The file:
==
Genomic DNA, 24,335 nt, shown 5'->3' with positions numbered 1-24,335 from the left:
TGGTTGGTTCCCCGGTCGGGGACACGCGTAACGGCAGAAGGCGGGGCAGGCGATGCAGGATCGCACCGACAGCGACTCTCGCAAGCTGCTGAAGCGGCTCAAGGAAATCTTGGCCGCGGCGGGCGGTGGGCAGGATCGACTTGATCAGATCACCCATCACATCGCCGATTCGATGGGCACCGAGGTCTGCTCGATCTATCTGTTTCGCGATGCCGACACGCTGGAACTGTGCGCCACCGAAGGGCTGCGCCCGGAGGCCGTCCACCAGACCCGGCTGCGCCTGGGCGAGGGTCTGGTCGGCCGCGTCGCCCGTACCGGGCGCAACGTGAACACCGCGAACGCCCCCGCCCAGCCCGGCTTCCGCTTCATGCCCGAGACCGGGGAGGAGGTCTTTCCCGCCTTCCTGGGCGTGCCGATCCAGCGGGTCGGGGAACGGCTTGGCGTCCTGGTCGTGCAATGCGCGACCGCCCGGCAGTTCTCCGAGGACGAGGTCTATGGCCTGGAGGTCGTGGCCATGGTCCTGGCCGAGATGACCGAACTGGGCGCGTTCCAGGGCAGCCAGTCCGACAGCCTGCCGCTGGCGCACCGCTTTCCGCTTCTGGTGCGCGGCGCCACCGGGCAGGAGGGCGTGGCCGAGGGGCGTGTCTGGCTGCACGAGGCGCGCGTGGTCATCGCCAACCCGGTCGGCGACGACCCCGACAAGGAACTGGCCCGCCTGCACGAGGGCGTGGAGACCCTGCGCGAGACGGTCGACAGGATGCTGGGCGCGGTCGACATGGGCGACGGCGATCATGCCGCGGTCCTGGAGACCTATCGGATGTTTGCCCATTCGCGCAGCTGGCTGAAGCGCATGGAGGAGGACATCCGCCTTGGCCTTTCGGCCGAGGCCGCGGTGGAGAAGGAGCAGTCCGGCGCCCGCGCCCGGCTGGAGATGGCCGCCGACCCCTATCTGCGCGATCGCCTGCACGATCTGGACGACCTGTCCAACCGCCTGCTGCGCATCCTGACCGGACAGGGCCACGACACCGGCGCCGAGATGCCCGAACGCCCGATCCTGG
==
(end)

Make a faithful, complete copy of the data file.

Genomic DNA, 24,335 nt, shown 5'->3' with positions numbered 1-24,335 from the left:
TGGTTGGTTCCCCGGTCGGGGACACGCGTAACGGCAGAAGGCGGGGCAGGCGATGCAGGATCGCACCGACAGCGACTCTCGCAAGCTGCTGAAGCGGCTCAAGGAAATCTTGGCCGCGGCGGGCGGTGGGCAGGATCGACTTGATCAGATCACCCATCACATCGCCGATTCGATGGGCACCGAGGTCTGCTCGATCTATCTGTTTCGCGATGCCGACACGCTGGAACTGTGCGCCACCGAAGGGCTGCGCCCGGAGGCCGTCCACCAGACCCGGCTGCGCCTGGGCGAGGGTCTGGTCGGCCGCGTCGCCCGTACCGGGCGCAACGTGAACACCGCGAACGCCCCCGCCCAGCCCGGCTTCCGCTTCATGCCCGAGACCGGGGAGGAGGTCTTTCCCGCCTTCCTGGGCGTGCCGATCCAGCGGGTCGGGGAACGGCTTGGCGTCCTGGTCGTGCAATGCGCGACCGCCCGGCAGTTCTCCGAGGACGAGGTCTATGGCCTGGAGGTCGTGGCCATGGTCCTGGCCGAGATGACCGAACTGGGCGCGTTCCAGGGCAGCCAGTCCGACAGCCTGCCGCTGGCGCACCGCTTTCCGCTTCTGGTGCGCGGCGCCACCGGGCAGGAGGGCGTGGCCGAGGGGCGTGTCTGGCTGCACGAGGCGCGCGTGGTCATCGCCAACCCGGTCGGCGACGACCCCGACAAGGAACTGGCCCGCCTGCACGAGGGCGTGGAGACCCTGCGCGAGACGGTCGACAGGATGCTGGGCGCGGTCGACATGGGCGACGGCGATCATGCCGCGGTCCTGGAGACCTATCGGATGTTTGCCCATTCGCGCAGCTGGCTGAAGCGCATGGAGGAGGACATCCGCCTTGGCCTTTCGGCCGAGGCCGCGGTGGAGAAGGAGCAGTCCGGCGCCCGCGCCCGGCTGGAGATGGCCGCCGACCCCTATCTGCGCGATCGCCTGCACGATCTGGACGACCTGTCCAACCGCCTGCTGCGCATCCTGACCGGACAGGGCCACGACACCGGCGCCGAGATGCCCGAACGCCCGATCCTGG